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Be the Hero


I judged a university Concerto Competition recently and heard some great playing.  But I was disappointed to hear some contestants play their concerto like an etude.  An etude they had been assigned, one they didn’t especially like, one they had practiced only to ask for someone else’s approval.  All sort of at a middle dynamic, all a little pitchy, no real variety of color or articulation, and often no musical line at all.  I was shocked.  Playing concertos is probably my favorite thing EVER to do in the world, and I consider it a serious responsibility.   

When you are playing a concerto, your job is to be the Hero.  If you are playing loud, play heroically loud.  Softs should be heroically soft, should make the audience lean in and take notice.  No matter what you do, it should be done with intent, with ownership, with design. 

Sometimes we look at superheroes and we want to peek in to discern the simple humans underneath the mask.  We look at some of our political figureheads and we see only fraudulence.  We grownups know the truth, that heroes are not real, that no one can really be wholly admirable, deserving of our amazement, worth looking up to.  

And yet.  When you are out in front of the orchestra, in your tailcoat or your sparkly dress and strapless bra, the attention is all on you.  Are you going to mumble?  Going to apologize?  Going to try to play safe so you don’t make a mistake?  

No.  That’s not your job.  Superman wouldn’t do that. Siegfried wouldn’t do that. 

In your preparation, take your piece apart into little bits if necessary.  Study it so deeply that you understand exactly where you are going and how to get there.  Translate the musical line and the gestures into simple thoughts with strong verbs.  If there are passages you have to fake technically, make your faking COMPELLING.  Make the through-line of your phrase so amazing that the fakery is completely beside the point.  Better yet, have all of those compelling phrases and ALSO all of the strong, clean, honest technique that you can muster.  

Performing a concerto - whether it be for a jury, on a recital with piano, the naked exposition for a blind audition, or a full-on orchestral performance in front of a full house - is always a brave and heroic act.  It’s not some little orchestra solo in which someone else is creating the interpretation and the sonic picture and you just have to fit yourself to what’s going on for a few bars.  It’s not some etude or excerpt in which your job is to play as correctly and perfectly as possible.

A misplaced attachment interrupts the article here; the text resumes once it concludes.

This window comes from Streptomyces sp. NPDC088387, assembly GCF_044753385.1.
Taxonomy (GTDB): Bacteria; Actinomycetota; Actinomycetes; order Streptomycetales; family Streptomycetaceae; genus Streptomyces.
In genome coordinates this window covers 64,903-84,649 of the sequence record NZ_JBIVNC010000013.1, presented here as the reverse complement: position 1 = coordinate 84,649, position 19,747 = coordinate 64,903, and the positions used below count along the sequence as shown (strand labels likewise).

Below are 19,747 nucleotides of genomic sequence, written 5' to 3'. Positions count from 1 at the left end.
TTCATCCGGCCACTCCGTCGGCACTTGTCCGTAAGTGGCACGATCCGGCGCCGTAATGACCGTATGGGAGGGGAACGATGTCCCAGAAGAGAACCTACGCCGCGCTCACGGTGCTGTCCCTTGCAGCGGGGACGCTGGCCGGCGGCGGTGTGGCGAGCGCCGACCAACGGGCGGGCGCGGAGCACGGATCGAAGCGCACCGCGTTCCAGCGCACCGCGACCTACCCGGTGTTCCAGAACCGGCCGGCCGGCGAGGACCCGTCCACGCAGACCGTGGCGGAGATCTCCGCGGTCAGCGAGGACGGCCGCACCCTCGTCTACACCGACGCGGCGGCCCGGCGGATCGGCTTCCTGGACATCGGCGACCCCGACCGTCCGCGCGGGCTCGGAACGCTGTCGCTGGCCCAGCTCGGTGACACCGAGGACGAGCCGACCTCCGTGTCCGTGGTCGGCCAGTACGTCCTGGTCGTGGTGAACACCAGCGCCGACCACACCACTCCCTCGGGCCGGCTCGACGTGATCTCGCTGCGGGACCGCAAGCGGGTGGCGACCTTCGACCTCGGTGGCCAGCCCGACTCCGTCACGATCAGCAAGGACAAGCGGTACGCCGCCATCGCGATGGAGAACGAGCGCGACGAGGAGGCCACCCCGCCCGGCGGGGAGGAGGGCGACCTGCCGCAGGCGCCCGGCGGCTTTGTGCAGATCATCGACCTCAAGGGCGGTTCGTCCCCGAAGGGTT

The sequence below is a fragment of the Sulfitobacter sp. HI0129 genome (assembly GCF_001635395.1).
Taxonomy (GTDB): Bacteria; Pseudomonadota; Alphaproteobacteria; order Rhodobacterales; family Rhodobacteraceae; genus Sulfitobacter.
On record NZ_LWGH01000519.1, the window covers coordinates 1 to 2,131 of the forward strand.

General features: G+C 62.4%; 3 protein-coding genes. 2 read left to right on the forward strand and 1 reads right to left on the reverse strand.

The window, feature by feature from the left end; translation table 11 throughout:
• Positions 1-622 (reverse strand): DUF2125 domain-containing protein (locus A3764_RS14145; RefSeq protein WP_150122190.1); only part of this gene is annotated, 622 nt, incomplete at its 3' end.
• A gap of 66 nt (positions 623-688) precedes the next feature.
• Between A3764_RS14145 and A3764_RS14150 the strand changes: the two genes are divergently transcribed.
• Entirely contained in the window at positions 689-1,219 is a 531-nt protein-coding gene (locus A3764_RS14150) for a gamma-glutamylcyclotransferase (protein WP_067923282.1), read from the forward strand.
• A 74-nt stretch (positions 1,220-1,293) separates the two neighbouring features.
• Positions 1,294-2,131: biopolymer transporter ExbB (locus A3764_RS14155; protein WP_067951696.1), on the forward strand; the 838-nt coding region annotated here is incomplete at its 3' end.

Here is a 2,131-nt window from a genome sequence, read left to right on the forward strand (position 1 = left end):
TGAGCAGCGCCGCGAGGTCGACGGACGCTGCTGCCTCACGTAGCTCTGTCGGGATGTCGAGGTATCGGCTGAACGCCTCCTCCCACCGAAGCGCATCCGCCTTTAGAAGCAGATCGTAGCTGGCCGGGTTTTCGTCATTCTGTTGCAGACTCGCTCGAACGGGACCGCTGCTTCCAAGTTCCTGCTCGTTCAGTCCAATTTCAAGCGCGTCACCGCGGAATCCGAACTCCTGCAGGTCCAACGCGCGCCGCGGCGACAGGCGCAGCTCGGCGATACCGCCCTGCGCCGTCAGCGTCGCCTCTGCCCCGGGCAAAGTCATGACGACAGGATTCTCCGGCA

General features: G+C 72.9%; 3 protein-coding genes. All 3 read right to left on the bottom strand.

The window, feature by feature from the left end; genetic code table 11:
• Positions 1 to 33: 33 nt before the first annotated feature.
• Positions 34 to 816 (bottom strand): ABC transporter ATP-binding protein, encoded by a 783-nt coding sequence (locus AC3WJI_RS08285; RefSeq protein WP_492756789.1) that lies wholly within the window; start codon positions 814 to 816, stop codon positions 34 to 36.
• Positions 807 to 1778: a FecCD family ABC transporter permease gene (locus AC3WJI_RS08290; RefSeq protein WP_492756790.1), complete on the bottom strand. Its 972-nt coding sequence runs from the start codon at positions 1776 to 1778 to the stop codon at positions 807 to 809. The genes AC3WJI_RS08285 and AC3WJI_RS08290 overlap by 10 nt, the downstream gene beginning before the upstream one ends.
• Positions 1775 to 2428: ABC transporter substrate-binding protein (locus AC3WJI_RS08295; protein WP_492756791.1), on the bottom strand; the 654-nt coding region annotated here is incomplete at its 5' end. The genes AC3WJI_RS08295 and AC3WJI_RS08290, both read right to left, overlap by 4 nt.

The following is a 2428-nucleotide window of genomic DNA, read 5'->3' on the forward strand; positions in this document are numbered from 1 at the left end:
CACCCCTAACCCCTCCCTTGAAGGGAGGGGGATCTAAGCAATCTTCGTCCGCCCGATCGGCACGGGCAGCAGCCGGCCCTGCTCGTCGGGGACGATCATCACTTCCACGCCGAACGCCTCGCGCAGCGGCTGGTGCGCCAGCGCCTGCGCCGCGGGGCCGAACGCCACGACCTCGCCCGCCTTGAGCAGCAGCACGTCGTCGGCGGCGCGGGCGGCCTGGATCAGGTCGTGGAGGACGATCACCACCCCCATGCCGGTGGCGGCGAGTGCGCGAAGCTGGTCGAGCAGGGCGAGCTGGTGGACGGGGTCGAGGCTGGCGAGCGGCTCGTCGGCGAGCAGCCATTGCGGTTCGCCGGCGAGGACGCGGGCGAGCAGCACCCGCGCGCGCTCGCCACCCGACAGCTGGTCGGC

No, this is something else.  It’s YOU, actually putting yourself out there doing something that is hard.  It’s YOU, creating the interpretation, leading the orchestra, believing in the piece you’re playing and in your ability to present it.  It’s YOU, standing alone on the stage.  You can just pray for the luck to get through it, or you can be the Hero.  

Be the Hero.

Comments

  1. Another rich assessment of the performance of your concerto contestants. ( Sorry I am late- I read it a few days ago) I, too, am a lover of concertos and I easily isolate the soloist an elevate her/him to an heroic position. I empathized with your disappointment with their performance and I wondered……Were they all like that, or each committed a different sin? I also wonder whether as a teacher, and more to the point, as a judge you should impart your observations to them.
    Had I been there, and possessing some ability to judge, I would have wondered about the quality of teaching they received.
    I am curious how can a music teacher convey, even to an advanced student, such abstract concepts and suggestions: “You must play with more musicality, more heroically loud, more… beautifully in short”?
    It is also possible that none of them was ready to play at that level. Though you said nothing, I cannot escape the thought that contained in your post was some indictment of the their teachers.
    As usual I thoroughly enjoyed the comments. There has not been a single one that failed to enrich my understanding of music. I am always grateful.
    Dimitri

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